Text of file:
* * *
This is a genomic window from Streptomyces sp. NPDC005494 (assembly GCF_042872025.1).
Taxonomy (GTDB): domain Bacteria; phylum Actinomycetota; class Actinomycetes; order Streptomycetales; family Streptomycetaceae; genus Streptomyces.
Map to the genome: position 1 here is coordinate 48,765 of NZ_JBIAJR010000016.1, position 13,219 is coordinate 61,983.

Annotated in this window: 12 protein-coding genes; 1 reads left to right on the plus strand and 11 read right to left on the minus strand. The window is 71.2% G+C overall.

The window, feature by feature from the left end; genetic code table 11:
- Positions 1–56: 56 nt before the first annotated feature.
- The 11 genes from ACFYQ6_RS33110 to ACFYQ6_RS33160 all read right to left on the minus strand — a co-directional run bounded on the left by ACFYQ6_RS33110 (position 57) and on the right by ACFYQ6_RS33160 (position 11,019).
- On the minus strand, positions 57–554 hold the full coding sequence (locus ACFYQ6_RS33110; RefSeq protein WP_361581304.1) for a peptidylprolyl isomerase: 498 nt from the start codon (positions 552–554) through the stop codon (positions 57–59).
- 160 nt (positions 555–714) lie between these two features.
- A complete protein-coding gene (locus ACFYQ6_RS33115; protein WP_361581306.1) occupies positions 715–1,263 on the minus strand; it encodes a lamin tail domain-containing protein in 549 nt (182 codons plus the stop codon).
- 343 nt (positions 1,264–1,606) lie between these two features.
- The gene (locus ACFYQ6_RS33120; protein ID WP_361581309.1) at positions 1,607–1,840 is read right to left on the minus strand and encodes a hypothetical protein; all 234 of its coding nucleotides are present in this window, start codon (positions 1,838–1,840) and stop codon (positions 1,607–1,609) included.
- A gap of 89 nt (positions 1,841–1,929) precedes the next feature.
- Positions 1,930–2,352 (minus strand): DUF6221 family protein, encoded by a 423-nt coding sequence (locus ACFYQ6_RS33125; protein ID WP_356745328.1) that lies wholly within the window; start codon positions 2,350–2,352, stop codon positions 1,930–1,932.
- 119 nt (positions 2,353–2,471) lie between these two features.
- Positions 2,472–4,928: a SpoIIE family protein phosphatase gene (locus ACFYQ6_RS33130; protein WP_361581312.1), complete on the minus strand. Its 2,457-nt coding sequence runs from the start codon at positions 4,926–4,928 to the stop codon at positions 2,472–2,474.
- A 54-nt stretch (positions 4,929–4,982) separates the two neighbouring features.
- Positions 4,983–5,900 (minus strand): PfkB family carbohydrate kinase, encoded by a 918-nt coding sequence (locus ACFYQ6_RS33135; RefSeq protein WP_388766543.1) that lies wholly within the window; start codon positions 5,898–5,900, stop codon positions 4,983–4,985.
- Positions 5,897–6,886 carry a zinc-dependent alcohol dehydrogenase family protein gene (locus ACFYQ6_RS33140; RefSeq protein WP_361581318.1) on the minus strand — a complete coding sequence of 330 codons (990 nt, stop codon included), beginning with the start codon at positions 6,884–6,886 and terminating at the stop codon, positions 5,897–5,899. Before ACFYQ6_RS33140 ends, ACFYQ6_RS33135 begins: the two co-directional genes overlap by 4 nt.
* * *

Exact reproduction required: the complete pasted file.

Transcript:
This is a genomic window from Streptomyces sp. NPDC005494 (assembly GCF_042872025.1).
Taxonomy (GTDB): domain Bacteria; phylum Actinomycetota; class Actinomycetes; order Streptomycetales; family Streptomycetaceae; genus Streptomyces.
Map to the genome: position 1 here is coordinate 48,765 of NZ_JBIAJR010000016.1, position 13,219 is coordinate 61,983.

Annotated in this window: 12 protein-coding genes; 1 reads left to right on the plus strand and 11 read right to left on the minus strand. The window is 71.2% G+C overall.

The window, feature by feature from the left end; genetic code table 11:
- Positions 1–56: 56 nt before the first annotated feature.
- The 11 genes from ACFYQ6_RS33110 to ACFYQ6_RS33160 all read right to left on the minus strand — a co-directional run bounded on the left by ACFYQ6_RS33110 (position 57) and on the right by ACFYQ6_RS33160 (position 11,019).
- On the minus strand, positions 57–554 hold the full coding sequence (locus ACFYQ6_RS33110; RefSeq protein WP_361581304.1) for a peptidylprolyl isomerase: 498 nt from the start codon (positions 552–554) through the stop codon (positions 57–59).
- 160 nt (positions 555–714) lie between these two features.
- A complete protein-coding gene (locus ACFYQ6_RS33115; protein WP_361581306.1) occupies positions 715–1,263 on the minus strand; it encodes a lamin tail domain-containing protein in 549 nt (182 codons plus the stop codon).
- 343 nt (positions 1,264–1,606) lie between these two features.
- The gene (locus ACFYQ6_RS33120; protein ID WP_361581309.1) at positions 1,607–1,840 is read right to left on the minus strand and encodes a hypothetical protein; all 234 of its coding nucleotides are present in this window, start codon (positions 1,838–1,840) and stop codon (positions 1,607–1,609) included.
- A gap of 89 nt (positions 1,841–1,929) precedes the next feature.
- Positions 1,930–2,352 (minus strand): DUF6221 family protein, encoded by a 423-nt coding sequence (locus ACFYQ6_RS33125; protein ID WP_356745328.1) that lies wholly within the window; start codon positions 2,350–2,352, stop codon positions 1,930–1,932.
- 119 nt (positions 2,353–2,471) lie between these two features.
- Positions 2,472–4,928: a SpoIIE family protein phosphatase gene (locus ACFYQ6_RS33130; protein WP_361581312.1), complete on the minus strand. Its 2,457-nt coding sequence runs from the start codon at positions 4,926–4,928 to the stop codon at positions 2,472–2,474.
- A 54-nt stretch (positions 4,929–4,982) separates the two neighbouring features.
- Positions 4,983–5,900 (minus strand): PfkB family carbohydrate kinase, encoded by a 918-nt coding sequence (locus ACFYQ6_RS33135; RefSeq protein WP_388766543.1) that lies wholly within the window; start codon positions 5,898–5,900, stop codon positions 4,983–4,985.
- Positions 5,897–6,886 carry a zinc-dependent alcohol dehydrogenase family protein gene (locus ACFYQ6_RS33140; RefSeq protein WP_361581318.1) on the minus strand — a complete coding sequence of 330 codons (990 nt, stop codon included), beginning with the start codon at positions 6,884–6,886 and terminating at the stop codon, positions 5,897–5,899. Before ACFYQ6_RS33140 ends, ACFYQ6_RS33135 begins: the two co-directional genes overlap by 4 nt.